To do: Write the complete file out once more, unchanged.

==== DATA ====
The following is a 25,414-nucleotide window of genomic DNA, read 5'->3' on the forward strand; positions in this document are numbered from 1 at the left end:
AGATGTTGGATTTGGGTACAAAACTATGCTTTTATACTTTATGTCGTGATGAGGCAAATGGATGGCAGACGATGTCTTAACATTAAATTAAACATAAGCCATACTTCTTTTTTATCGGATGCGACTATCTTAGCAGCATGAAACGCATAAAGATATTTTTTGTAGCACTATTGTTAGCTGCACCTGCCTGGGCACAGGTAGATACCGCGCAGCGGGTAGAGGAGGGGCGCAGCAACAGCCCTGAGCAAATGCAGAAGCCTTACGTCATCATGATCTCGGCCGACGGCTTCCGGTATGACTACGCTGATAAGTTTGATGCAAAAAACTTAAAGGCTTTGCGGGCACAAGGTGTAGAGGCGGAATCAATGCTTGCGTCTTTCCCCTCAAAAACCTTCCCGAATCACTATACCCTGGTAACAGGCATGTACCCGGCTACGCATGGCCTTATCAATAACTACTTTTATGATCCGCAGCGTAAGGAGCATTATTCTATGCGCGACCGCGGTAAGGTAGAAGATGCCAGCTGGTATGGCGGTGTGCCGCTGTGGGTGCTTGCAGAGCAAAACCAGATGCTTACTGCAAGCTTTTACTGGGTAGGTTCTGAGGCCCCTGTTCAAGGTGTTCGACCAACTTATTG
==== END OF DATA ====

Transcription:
The following is a 25,414-nucleotide window of genomic DNA, read 5'->3' on the forward strand; positions in this document are numbered from 1 at the left end:
AGATGTTGGATTTGGGTACAAAACTATGCTTTTATACTTTATGTCGTGATGAGGCAAATGGATGGCAGACGATGTCTTAACATTAAATTAAACATAAGCCATACTTCTTTTTTATCGGATGCGACTATCTTAGCAGCATGAAACGCATAAAGATATTTTTTGTAGCACTATTGTTAGCTGCACCTGCCTGGGCACAGGTAGATACCGCGCAGCGGGTAGAGGAGGGGCGCAGCAACAGCCCTGAGCAAATGCAGAAGCCTTACGTCATCATGATCTCGGCCGACGGCTTCCGGTATGACTACGCTGATAAGTTTGATGCAAAAAACTTAAAGGCTTTGCGGGCACAAGGTGTAGAGGCGGAATCAATGCTTGCGTCTTTCCCCTCAAAAACCTTCCCGAATCACTATACCCTGGTAACAGGCATGTACCCGGCTACGCATGGCCTTATCAATAACTACTTTTATGATCCGCAGCGTAAGGAGCATTATTCTATGCGCGACCGCGGTAAGGTAGAAGATGCCAGCTGGTATGGCGGTGTGCCGCTGTGGGTGCTTGCAGAGCAAAACCAGATGCTTACTGCAAGCTTTTACTGGGTAGGTTCTGAGGCCCCTGTTCAAGGTGTTCGACCAACTTATTG